Endangered! The Interwoven World of Toxic Creatures
This video makes a critical parody of nature and ethnographic documentaries. In the montage, piracy, relationality, and associative thinking become conceptual and formal methods, used to connect the relationship between economic disaster and ecological disaster. We juxtapose our footage with found footage, skipping like flipping through channels on an old TV, in order to complicate multiple gazes–male, colonizing, commercialized, medical, etc. Along with the polymorphous perverse creature characters that can have an orgy with the environment, the clips cover a wide range of topics, connected through their rhetoric and entangled histories. In doing so, the video tries to gesture toward figuring out what to do with the current disastrous, planetary situation. World industry and economy are inextricably intertwined with the colonizing logic that gives the grounds for the land abuse, pollution, and oppression of populations that are considered “lesser-than” humans according to national and transnational hegemonic norms–toxicities that must be erased or kept out for fear of contamination, frozen in time by the ethnographic gaze. For such circumstances, the video offers the deterritorialization of desire–in the sense of de-Oedipalizing and de-normativizing sexuality–as a necessary solution to, or after-effect of, the toxic pollution and capitalism that have created a destroyed world. Quoted authors in the video include Mel Y. Chen, Christina Sharpe, and Naomi Klein.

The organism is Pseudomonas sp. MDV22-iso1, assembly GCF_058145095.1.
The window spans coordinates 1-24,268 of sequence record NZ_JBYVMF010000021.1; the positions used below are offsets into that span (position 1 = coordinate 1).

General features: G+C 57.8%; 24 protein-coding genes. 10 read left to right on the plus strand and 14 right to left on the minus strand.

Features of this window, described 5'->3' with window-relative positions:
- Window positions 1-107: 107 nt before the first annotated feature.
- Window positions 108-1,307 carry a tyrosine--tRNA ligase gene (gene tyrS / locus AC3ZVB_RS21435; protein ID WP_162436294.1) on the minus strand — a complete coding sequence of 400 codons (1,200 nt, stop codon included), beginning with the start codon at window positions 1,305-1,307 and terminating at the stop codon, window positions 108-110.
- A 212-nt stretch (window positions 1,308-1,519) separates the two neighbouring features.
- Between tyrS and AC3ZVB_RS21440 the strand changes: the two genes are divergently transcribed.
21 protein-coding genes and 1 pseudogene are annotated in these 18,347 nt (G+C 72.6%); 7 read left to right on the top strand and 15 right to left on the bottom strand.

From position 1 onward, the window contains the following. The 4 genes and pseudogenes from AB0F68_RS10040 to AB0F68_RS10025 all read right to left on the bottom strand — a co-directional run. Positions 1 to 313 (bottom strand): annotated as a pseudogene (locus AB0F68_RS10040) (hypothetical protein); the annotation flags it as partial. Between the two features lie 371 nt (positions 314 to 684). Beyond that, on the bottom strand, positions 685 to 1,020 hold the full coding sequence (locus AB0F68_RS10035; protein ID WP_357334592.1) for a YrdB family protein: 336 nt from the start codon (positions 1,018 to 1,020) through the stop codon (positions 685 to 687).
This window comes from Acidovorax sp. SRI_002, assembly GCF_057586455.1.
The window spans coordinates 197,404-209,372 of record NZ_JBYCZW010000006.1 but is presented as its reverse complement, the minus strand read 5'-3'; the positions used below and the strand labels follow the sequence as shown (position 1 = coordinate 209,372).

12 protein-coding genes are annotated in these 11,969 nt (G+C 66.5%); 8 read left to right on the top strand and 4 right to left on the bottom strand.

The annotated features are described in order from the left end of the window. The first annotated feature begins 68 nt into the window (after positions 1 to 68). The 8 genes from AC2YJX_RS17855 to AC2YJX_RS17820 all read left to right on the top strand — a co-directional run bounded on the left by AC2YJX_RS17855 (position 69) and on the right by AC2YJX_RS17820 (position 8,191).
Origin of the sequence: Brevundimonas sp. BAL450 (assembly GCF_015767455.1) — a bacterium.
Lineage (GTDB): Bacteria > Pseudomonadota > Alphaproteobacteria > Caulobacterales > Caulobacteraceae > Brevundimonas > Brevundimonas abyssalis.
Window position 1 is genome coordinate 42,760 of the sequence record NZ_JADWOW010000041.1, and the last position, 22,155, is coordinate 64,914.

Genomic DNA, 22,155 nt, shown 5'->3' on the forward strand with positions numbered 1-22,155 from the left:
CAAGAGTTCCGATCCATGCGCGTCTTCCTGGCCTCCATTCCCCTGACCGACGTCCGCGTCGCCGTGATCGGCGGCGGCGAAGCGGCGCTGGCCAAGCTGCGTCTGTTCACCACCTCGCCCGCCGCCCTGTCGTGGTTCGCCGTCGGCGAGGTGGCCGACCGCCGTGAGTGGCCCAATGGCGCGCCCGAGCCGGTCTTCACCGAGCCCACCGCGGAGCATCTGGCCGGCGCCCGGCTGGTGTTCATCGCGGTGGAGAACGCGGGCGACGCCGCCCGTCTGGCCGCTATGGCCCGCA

At NYU Gallatin Galleries, 2017
Endangered! The Interwoven World of Toxic Creatures mixes a parody on ethnographic and nature documentaries with found footage to show how classification and globalization have created a destroyed, interconnected world. The installation continues this concept as a rhizomatic growth contaminating the gallery space.